Port Knocking applied to websites

If you're unfamiliar with Porting Knocking, it's a simple concept that can add a layer of security to your server. If you run a linux server that's accessible on the Internet you'll see your logs fill up with bots trying to brute force the passwords. Changing the default port helps but still leaves you open to port scans. Fail2Ban, a script which monitors login failures and adds firewall rules to block people who have failed to login too many times also helps. Finally configuring static firewall rules so that only a few select IPs can access the site in the first place helps too. So back to Port Knocking. The technique works by not exposing the ssh port but listening for random packets arriving at the host. The host silently monitors what, to the outside world, looks like closed ports but when the correct secret combination has been entered, the ssh port is unlocked for that IP address. What this security by obscurity gives you is protection against zero day, or unpatched exploits against the server in the case that the login screen can be bypassed or other mechanical flaws where the server can be compromised.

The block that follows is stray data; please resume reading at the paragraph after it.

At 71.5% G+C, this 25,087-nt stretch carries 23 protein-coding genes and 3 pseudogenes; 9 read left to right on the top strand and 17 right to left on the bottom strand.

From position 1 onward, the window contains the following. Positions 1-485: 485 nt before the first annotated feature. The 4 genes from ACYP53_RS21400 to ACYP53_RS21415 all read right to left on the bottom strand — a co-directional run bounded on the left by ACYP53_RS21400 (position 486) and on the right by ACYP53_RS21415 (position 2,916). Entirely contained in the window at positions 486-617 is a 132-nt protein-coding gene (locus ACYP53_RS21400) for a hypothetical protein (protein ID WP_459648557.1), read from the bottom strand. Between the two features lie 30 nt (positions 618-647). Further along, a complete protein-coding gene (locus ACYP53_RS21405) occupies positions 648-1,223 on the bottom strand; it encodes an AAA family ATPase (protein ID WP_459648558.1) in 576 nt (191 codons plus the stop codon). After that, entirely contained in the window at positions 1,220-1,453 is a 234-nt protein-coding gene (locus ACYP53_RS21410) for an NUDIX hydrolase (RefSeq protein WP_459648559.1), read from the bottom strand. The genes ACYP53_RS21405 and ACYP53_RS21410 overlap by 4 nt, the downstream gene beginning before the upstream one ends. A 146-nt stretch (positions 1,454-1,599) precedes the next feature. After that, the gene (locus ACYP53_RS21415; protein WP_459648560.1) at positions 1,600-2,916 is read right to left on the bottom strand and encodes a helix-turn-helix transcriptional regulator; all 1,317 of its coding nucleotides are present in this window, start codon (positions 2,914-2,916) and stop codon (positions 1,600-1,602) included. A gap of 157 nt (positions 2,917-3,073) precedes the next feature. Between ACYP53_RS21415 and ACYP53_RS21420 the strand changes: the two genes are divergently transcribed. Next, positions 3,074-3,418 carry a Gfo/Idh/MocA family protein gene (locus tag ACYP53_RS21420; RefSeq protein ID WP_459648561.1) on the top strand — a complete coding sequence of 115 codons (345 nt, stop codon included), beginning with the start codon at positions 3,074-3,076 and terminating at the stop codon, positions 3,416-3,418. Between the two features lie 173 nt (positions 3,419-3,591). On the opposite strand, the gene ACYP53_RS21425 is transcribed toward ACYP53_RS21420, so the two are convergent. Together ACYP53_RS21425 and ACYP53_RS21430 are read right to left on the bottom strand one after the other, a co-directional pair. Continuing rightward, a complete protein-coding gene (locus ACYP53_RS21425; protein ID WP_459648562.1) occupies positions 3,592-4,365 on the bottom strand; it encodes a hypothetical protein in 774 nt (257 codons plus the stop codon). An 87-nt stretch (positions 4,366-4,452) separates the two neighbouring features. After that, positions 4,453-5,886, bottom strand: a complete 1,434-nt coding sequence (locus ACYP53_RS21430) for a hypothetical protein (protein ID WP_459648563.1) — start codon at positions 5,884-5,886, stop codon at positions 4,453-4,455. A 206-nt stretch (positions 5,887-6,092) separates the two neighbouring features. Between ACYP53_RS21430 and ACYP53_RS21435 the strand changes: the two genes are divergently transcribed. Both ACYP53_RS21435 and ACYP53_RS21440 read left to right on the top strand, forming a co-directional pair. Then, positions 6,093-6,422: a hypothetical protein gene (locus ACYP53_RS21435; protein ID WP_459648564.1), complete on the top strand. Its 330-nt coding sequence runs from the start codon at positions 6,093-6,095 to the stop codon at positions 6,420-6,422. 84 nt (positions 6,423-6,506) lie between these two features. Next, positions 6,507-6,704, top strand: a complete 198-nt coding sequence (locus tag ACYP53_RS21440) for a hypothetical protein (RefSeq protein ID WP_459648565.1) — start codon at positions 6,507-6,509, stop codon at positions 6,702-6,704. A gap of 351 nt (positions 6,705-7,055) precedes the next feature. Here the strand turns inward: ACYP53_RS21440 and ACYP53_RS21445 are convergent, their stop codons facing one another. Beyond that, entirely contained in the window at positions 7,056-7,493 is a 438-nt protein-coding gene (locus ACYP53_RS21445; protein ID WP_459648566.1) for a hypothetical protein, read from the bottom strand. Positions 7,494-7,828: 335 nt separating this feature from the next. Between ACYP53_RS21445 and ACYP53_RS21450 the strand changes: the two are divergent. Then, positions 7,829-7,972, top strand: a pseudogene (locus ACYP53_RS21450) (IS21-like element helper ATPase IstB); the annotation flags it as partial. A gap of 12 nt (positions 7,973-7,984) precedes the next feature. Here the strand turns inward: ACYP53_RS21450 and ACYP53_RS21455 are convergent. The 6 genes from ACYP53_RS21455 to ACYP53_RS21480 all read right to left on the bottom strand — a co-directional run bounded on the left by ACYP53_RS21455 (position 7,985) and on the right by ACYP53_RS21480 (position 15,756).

I've written a module for nginx that takes the concept of "Port Knocking" and applies it to websites. When you visit a configured nginx website, it returns a 404 "page not found" error. However if you go to secret urls, even though they all, on the service appear to return 404, you are secretly handshaking with nginx. After you've hit the magic combination you ip is logged server side, and you're allowed to the visit the site (that is, it returns content instead of 404). The benefits include:

The more I think about the concept, the more sense it seems to make. Especially when you're hosting third party software like Wordpress, Roundcube and so-forth. It's hard to know if changing the web port is going to guard against port-scanning bots. It's hard to trust each web application implements a fail2ban like solution. It's annoying to limit the IPs of who can log in if you plan on really taking advantage of "cloudy" software. My simple Nginx module can sit in front of any web application and provide the solution.

Check out a video demonstration I made here

Writing the code was a lot of fun. The code and more information is available on git repo here